Shell has confirmed third quarter underlying quarterly earnings of $5.8bn, up 38% on the prior year.
While upstream results were strong, slower than expected progress in integrated gas meant group profit was marginally behind analyst forecasts.
The shares fell 2.9% on the news.
There's been a lot to like in Shell's recent results, with all the major metrics heading in the right direction. Profits may not be quite what was hoped for this time out, but that's a minor setback.
Having nursed the dividend through the bad times, Shell's now got the cash to reward shareholders for their loyalty, and is working through a $25bn buyback.
The driving force behind progress has been a dramatic improvement in oil prices, but Shell deserves credit too. Operating expenses have been kept under control, and the group has been managing capital expenditure while still adding more than enough to reserves to replace production last year.
But the real acid test is cash flow. Not for nothing do investment bankers say "cash is king".
Cash is what a company actually has in the bank to fund investment, service debt and pay dividends. Shell is a monster when it comes to cash generation, and quarterly operating cash flow is now easily covering the dividend and capex spend. In fact, it's able to fund the $2.5bn a quarter buyback and still have enough left over to pay down debt.
Shell's also undertaken a huge asset disposal programme, which saw the sale of $4.4bn of assets so far this year. All that extra cash has helped Shell cut net debt rapidly, and disposals are expected to tick along at similar levels going forwards.
There should be scope for more cost savings and production increases too. That would drive profits and free cash higher.
This all means Shell looks in increasingly good shape, and makes the prospective yield of 6.1% look attractive to us, despite a likely lack of meaningful growth.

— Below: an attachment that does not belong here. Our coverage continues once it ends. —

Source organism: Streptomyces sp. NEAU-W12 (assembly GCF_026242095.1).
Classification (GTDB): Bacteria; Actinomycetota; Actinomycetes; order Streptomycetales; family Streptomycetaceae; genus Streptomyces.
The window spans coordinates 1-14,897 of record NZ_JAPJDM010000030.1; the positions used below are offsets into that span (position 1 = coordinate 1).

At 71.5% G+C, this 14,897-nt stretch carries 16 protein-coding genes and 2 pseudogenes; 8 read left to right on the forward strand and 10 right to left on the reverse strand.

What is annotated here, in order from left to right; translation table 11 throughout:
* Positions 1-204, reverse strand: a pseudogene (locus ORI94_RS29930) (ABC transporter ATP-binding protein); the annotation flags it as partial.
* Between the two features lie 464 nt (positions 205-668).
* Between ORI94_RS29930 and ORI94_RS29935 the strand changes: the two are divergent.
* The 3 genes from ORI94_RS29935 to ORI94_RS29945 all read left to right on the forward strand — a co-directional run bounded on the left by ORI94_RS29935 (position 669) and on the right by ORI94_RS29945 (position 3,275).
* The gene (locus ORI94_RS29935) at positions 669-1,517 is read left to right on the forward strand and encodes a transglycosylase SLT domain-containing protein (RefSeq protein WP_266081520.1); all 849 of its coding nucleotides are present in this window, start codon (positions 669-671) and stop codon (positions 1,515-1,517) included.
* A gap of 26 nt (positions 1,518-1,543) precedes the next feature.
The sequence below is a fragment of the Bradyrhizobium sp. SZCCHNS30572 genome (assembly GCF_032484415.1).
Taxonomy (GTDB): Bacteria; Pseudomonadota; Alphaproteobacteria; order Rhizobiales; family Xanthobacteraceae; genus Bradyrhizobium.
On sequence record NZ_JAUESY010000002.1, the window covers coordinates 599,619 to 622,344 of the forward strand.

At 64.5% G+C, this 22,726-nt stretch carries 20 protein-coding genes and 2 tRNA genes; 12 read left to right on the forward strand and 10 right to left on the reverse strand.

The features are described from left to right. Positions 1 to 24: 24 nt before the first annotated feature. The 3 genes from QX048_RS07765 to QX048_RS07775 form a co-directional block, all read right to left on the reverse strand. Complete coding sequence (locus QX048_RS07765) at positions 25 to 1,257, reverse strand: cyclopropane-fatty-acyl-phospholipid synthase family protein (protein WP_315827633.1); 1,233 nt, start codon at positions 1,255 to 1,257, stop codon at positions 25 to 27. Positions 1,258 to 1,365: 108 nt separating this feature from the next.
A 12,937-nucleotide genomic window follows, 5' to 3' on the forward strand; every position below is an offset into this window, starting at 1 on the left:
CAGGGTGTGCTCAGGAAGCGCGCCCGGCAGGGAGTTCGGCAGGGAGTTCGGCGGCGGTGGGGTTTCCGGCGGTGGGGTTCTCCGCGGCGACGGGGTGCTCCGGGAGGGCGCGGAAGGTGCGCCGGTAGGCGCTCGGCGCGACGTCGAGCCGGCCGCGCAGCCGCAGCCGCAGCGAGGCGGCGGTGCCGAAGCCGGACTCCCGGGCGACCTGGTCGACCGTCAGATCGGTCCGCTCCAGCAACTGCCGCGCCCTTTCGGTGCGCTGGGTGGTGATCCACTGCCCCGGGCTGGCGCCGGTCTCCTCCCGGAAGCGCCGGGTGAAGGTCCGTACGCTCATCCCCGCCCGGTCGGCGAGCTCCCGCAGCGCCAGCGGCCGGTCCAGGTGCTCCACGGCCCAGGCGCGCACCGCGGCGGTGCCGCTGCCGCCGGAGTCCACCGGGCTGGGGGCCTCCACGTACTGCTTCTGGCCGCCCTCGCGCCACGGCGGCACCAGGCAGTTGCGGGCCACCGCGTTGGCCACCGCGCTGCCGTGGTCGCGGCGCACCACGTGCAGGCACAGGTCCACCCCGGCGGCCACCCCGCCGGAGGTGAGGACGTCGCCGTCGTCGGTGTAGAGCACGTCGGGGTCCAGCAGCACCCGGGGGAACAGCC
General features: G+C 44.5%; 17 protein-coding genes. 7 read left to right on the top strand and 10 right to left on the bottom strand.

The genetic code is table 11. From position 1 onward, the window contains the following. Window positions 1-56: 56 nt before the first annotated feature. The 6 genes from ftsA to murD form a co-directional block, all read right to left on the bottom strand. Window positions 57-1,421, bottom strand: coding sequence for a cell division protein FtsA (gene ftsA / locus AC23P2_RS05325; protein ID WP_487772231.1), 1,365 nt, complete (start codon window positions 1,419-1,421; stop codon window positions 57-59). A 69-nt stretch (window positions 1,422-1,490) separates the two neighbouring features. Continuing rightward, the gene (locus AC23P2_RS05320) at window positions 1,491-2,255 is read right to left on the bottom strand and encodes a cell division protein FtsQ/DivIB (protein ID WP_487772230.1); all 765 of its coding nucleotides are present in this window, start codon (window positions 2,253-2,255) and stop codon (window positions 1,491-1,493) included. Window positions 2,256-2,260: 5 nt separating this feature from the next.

Investors shouldn't forget all of the above comes with an asterisk attached. It's only a couple of years ago that the oil prices crashed to below $30 a barrel.
However, with brent hovering around $75, a return to those days looks some way off. Until that changes, Shell is sitting pretty.
Third quarter trading details (on a replacement cost basis)
Upstream performance was boosted by increased average prices (up 45% for global liquids and 16% for global natural gas), and a slight increase in production. That meant earnings rose to $1.9bn, up from $562m last year.
During the quarter Shell and Chevron won a 35-year production-sharing contract for the Saturno block, located off the coast of Brazil.
Integrated gas earnings rose 79% year-on-year to $2.3bn, but were broadly flat from Q2. Similarly to the upstream business, the division benefited from higher prices, but progress was checked by an 8% fall in year-on-year production.
Downstream profits fell 25% to $2bn. Performance was negatively impacted by adverse exchange rate movements, lower chemical volumes and weaker margins in the trading and marketing divisions.
Operating cash flow hit $12.1bn, up sharply on both Q2 and the equivalent quarter last year. Higher capital expenditure and the non-recurrence of over $1bn of proceeds from asset sales meant free cash flow dipped from $9.5bn in Q2 to $8bn. It was just $3.7bn in Q3 last year.
That cash flow helped net debt fall 12% year-on-year to $60.5bn and gearing, defined as net debt as a percentage of total capital, drop from 25.7% to 23.1%.
Unless otherwise stated estimates, including prospective yields, are a consensus of analyst forecasts provided by Thomson Reuters. These estimates are not a reliable indicator of future performance.
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